In any social hierarchy, professional or personal, there’s an easy metric for identifying the one in charge: communication response time.
When an investor contacts us, we scramble to respond within the day. Within the hour, even. There’s some ill-begotten logic that if we don’t, we’ll be dumped for a better opportunity that might somehow surface in the next 59 minutes.
On the other hand, it’s perfectly acceptable for a VC to wait weeks before replying to our messages. We still take their meetings with open arms.
Silence doesn’t actually equate to no response. The response is heard loud and clear: YOU ARE NOT A PRIORITY. By ignoring someone, you dominate the conversation without saying anything at all.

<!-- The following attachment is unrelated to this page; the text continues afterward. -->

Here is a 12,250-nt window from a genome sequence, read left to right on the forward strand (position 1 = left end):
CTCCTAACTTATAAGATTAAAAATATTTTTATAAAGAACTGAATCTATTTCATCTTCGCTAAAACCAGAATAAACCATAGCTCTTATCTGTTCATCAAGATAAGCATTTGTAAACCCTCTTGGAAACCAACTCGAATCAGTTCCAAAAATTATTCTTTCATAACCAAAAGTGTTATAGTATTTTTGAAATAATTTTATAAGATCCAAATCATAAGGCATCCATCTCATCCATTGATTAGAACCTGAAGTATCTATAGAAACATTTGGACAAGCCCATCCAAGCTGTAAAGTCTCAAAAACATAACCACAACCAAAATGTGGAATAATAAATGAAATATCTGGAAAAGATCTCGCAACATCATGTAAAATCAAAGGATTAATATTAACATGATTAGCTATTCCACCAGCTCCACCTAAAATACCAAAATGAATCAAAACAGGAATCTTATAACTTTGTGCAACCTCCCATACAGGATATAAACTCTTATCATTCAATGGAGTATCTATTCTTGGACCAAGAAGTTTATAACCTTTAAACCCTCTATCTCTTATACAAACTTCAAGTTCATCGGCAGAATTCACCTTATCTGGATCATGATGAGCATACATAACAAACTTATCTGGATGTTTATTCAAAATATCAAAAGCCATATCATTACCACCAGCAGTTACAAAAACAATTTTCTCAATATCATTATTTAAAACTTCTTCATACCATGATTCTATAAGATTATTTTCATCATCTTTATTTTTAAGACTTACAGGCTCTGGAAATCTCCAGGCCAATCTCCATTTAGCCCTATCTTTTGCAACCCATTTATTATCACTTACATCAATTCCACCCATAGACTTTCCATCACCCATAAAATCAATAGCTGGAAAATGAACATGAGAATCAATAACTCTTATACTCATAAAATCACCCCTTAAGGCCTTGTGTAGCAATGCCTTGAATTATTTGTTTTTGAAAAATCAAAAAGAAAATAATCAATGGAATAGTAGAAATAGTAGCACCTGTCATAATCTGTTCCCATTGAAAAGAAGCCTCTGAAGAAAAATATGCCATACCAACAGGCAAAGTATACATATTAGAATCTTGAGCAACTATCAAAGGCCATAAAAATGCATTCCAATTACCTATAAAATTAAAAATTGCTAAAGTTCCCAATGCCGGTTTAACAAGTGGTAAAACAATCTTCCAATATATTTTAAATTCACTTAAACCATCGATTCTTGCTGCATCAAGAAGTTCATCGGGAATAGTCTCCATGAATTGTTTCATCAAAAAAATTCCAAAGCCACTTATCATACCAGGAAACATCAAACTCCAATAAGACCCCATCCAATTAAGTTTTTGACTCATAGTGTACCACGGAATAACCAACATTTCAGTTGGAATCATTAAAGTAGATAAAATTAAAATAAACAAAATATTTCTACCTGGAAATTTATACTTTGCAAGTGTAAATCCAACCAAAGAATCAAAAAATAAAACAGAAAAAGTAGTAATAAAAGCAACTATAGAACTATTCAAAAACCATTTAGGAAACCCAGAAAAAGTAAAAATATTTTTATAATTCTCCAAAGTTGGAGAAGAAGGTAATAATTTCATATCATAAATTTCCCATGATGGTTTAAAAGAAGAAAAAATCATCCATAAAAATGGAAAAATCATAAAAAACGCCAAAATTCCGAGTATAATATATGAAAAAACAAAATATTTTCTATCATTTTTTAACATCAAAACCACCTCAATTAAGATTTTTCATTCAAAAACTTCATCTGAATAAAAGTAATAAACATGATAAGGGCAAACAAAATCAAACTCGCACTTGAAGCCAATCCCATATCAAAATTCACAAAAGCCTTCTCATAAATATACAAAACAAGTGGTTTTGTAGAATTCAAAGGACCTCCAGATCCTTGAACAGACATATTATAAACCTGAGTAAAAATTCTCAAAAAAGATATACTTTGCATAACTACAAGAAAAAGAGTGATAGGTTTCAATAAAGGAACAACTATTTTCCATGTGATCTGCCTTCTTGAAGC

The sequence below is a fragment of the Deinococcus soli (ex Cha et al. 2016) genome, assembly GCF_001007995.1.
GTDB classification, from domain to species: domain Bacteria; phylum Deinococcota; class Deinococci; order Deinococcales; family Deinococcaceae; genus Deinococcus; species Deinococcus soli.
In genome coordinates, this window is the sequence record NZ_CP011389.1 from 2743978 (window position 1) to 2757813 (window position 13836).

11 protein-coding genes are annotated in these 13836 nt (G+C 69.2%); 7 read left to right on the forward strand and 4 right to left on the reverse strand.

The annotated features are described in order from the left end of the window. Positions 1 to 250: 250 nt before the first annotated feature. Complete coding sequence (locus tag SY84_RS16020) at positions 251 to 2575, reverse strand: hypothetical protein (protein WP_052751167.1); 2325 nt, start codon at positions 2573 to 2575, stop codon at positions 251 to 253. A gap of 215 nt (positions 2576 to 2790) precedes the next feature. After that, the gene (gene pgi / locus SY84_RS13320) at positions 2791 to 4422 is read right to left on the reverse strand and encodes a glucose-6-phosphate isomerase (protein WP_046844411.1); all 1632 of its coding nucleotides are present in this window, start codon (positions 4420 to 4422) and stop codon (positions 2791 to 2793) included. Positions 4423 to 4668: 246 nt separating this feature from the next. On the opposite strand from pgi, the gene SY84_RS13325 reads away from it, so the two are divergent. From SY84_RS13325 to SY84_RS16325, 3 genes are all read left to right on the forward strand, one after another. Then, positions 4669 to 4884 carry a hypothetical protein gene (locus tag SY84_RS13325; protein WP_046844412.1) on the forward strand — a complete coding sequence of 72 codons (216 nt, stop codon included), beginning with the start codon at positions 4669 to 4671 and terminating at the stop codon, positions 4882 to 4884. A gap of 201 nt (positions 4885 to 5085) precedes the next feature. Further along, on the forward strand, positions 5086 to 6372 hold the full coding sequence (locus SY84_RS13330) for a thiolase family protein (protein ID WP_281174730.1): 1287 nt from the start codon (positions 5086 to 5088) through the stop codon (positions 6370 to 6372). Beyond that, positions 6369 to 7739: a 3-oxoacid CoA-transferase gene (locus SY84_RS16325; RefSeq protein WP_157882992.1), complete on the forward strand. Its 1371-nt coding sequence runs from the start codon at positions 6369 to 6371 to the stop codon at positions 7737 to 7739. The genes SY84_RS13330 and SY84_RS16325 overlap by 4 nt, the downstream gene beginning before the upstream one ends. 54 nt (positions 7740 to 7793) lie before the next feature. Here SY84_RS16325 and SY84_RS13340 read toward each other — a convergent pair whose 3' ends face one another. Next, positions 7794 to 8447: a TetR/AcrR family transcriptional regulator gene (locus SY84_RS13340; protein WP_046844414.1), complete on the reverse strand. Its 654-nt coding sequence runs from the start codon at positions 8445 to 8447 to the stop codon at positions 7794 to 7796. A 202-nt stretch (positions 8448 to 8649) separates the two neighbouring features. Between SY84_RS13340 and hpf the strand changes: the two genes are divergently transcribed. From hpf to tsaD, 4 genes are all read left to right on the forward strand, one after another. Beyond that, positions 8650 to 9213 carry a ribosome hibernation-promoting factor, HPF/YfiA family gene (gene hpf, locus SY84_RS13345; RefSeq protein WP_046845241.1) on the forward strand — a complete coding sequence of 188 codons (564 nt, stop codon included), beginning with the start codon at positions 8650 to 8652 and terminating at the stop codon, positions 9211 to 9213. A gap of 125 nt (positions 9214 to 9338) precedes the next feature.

A Columbia University study correctly identified top-level managers at Enron by calculating average response times from the Enron corporation email archive . Managers will take their sweet time when responding to subordinates. Even the CIA uses this metric to identify leading players when monitoring the communications of terrorist groups.
In an argument, the person who has the last word doesn’t really have the last word. The person who has the last word just makes the last noise. The one who goes silent owns the relationship.
1. G. Creamer, R. Rowe, S. Hershkop, S. Stolfo. Segmentation and Automated Social Hierarchy Detection Through Email Network Analysis (March 25, 2012). ADVANCES IN WEB MINING AND WEB USAGE ANALYSIS – 9th WEBKDD and 1st SNA-KDD WORKSHOP at KDD 2007.